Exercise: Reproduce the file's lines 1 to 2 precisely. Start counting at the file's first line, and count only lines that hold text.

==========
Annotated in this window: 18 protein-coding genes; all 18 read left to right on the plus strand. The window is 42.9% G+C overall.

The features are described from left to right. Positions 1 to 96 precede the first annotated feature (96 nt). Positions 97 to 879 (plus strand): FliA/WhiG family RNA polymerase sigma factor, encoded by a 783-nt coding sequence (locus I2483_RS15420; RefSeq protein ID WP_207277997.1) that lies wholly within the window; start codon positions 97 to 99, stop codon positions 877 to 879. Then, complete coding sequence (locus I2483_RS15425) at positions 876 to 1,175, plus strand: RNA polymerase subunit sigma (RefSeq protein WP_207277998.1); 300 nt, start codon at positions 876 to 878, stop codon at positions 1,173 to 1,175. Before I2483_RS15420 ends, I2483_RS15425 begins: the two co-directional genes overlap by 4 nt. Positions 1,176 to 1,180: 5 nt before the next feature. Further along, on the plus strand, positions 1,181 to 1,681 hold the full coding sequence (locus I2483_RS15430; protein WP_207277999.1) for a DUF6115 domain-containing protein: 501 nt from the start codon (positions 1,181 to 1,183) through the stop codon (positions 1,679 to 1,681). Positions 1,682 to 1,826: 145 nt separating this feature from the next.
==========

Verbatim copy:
Annotated in this window: 18 protein-coding genes; all 18 read left to right on the plus strand. The window is 42.9% G+C overall.

The features are described from left to right. Positions 1 to 96 precede the first annotated feature (96 nt). Positions 97 to 879 (plus strand): FliA/WhiG family RNA polymerase sigma factor, encoded by a 783-nt coding sequence (locus I2483_RS15420; RefSeq protein ID WP_207277997.1) that lies wholly within the window; start codon positions 97 to 99, stop codon positions 877 to 879. Then, complete coding sequence (locus I2483_RS15425) at positions 876 to 1,175, plus strand: RNA polymerase subunit sigma (RefSeq protein WP_207277998.1); 300 nt, start codon at positions 876 to 878, stop codon at positions 1,173 to 1,175. Before I2483_RS15420 ends, I2483_RS15425 begins: the two co-directional genes overlap by 4 nt. Positions 1,176 to 1,180: 5 nt before the next feature. Further along, on the plus strand, positions 1,181 to 1,681 hold the full coding sequence (locus I2483_RS15430; protein WP_207277999.1) for a DUF6115 domain-containing protein: 501 nt from the start codon (positions 1,181 to 1,183) through the stop codon (positions 1,679 to 1,681). Positions 1,682 to 1,826: 145 nt separating this feature from the next.